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Amsterdam Must-Dos

Our experts recommend the top attractions in and around Amsterdam—with advice on how to get the most out of your visit.

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A boat travels down a canal past the Cafe Sluyswacht, near Rembrandt House.

Anne Frank House

“It is powerful to stand in the room where she [Anne Frank] wrote, see the chestnut tree she saw, and hear the church bells she heard."—Tracy Metz, arts and architecture writer, NRC Handelsblad. Faithfully preserved rooms in the back of the 17th-century canal house in the Jordaan, where the Frank family hid from the Nazis, and where Anne wrote her diary. Prinsengracht 267; tel. 31 20 556 7100; fee.


“Worth going for the Vermeer painting ‘The Love Letter’ alone, with its glimpse of a tranquil Dutch interior.”—Guus van den Hout, curator, Museum Catharijneconvent. 400 of the collection’s top Dutch master masterpieces—including work by Rembrandt and Frans Hals—are on view in the Philips Wing. Jan Luykenstraat 1; tel. 31 20 674 7047; fee.

Canal Boat Ride

“A chance to see the city from a different vantage point.”—Tracy Metz. A good way to get around. The Canal Bus (tel. 31 20 626 5574; offers 14 stops near major attractions, and allows for a view of tranquil canals beyond the city center.


“Everyone comes here on a sunny day for Frisbees, dogs, the open-air terraces, and the chance for a hopeful encounter.”—Bart Plantenga, producer and host, Wreck This Mess radio show. A 120-acre (48.56-hectare) outdoor entertainment center; skates for rent; playground; bike trails, Café Vertigo’s large alfresco terrace.


“If you can’t get out into Holland’s flower fields, this is the next best thing.”—Inge Yspeert, photographer. Flower vendors selling Dutch bouquets and bulbs, on barges floating in the Singel canal (between the Koningsplein and Muntplein).

Van Gogh Museum

“It doesn’t just show an amazing collection of paintings by Van Gogh but offers wonderful shows on other 19th- and 20th-century artists and topics.”—Guus van den Hout. The world’s largest collection of Van Gogh works; 200 paintings alone. Paulus Potterstraat 7; tel. 31 20 570 5200; fee.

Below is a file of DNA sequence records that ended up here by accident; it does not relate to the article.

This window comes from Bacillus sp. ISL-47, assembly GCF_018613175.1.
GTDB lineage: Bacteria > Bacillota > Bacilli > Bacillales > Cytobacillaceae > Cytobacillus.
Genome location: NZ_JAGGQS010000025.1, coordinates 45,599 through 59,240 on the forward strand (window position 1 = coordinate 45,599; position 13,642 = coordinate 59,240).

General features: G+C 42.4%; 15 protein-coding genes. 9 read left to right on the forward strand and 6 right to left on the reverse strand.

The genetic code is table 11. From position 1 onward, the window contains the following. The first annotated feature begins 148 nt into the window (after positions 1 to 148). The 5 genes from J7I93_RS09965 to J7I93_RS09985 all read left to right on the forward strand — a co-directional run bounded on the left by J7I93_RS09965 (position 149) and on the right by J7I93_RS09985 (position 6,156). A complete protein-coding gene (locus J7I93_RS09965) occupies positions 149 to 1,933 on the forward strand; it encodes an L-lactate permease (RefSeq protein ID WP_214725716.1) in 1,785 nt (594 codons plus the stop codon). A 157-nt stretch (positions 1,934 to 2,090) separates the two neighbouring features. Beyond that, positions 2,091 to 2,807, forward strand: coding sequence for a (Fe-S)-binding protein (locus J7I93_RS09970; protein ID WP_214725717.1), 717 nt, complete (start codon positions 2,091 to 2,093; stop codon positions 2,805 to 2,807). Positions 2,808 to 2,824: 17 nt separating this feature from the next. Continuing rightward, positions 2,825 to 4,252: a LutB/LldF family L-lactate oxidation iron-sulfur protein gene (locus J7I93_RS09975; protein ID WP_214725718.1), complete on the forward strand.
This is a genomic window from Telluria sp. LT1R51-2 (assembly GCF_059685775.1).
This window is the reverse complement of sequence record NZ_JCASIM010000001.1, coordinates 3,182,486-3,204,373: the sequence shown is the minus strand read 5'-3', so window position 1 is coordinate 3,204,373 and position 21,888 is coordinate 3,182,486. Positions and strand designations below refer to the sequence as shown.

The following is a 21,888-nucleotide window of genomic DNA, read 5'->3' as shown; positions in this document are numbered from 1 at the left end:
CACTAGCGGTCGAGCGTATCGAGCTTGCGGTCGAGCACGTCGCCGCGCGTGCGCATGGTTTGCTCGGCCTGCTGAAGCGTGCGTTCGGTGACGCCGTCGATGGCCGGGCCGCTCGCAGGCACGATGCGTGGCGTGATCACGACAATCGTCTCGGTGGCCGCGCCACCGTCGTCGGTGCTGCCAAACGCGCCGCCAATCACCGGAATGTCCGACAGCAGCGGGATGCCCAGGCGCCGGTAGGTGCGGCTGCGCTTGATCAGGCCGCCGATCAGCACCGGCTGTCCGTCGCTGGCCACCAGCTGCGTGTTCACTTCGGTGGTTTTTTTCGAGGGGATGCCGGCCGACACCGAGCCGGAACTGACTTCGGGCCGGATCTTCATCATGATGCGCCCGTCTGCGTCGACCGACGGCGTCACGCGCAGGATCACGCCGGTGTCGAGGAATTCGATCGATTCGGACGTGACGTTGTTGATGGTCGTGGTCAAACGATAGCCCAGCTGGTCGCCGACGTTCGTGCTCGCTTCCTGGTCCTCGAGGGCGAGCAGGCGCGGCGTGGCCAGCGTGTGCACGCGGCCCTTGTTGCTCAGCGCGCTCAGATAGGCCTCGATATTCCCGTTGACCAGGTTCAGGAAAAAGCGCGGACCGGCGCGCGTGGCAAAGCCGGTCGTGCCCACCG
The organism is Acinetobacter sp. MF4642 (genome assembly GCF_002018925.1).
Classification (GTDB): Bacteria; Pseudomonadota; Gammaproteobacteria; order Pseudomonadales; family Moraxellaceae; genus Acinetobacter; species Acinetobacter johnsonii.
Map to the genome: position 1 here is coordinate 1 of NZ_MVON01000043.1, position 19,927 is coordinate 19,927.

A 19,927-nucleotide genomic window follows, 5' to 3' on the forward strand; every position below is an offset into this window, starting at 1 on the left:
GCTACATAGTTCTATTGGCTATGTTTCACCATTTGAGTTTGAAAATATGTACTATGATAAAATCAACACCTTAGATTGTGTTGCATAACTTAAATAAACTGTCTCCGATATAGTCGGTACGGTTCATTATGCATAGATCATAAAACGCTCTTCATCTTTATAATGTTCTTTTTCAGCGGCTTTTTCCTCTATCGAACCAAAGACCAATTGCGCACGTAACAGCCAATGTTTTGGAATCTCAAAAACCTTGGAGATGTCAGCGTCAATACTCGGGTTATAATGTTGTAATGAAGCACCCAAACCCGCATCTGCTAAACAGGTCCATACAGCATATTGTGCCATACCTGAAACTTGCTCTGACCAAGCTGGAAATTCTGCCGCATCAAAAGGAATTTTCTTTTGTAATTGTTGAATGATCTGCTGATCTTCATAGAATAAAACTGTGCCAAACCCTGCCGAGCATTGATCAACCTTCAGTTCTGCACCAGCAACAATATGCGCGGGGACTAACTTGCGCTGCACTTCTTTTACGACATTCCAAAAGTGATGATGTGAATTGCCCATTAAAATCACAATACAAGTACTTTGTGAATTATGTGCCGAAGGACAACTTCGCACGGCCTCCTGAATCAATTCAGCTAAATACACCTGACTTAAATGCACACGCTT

Rent a Bike

“Biking in the city center takes a lot of practice, so it’s safer for first-timers to stick to one of the simpler, scenic bike trails.”—Inge Yspeert. Try the trail that runs south along the Amstel River. Bike rental shops are as common as florists in Amsterdam; among the easiest to find is MacBike (tel. 31 20 620 0985), which has multiple branches.


“It always charms me with its old world feeling.”—Steve Korver, editor, Amsterdam Weekly. The best of Amsterdam’s open-air, canalside markets, in the Jordaan; on Saturday organic farmers and cheese vendors join the flea market; also a flea market on Monday morning. Noordermarkt 43; tel. 31 20 623 0223.

FOAM Photography Museum

“They get all the major exhibits by the most talked-about photographers.”—Inge Yspeert. Exhibits all genres of photography (fine art, documentary, historical, contemporary) and features shows by both major names and emerging talent. Keizersgracht 609; tel. 31 20 551 6500; fee.

The Nine Streets

“It’s a silly name for a great neighborhood.”—Harald van de Goot, antique dealer, Prinsheerlijk Antiek Shop. Nine narrow streets that link the western ring of canals, each lined with galleries, boutiques, antique shops, and cafés. The best for one-stop shopping and people-watching.

Museum Van Loon

“The former house of an aristocratic family.”—Guus van den Hout. As close as you can come to living, for a second, in a Golden Age manor; stuffed with antiques, porcelain, museum-worthy Dutch master paintings; a formal, neoclassical secret garden in back. Keizersgracht 672; tel. 31 20 624 5255; fee.

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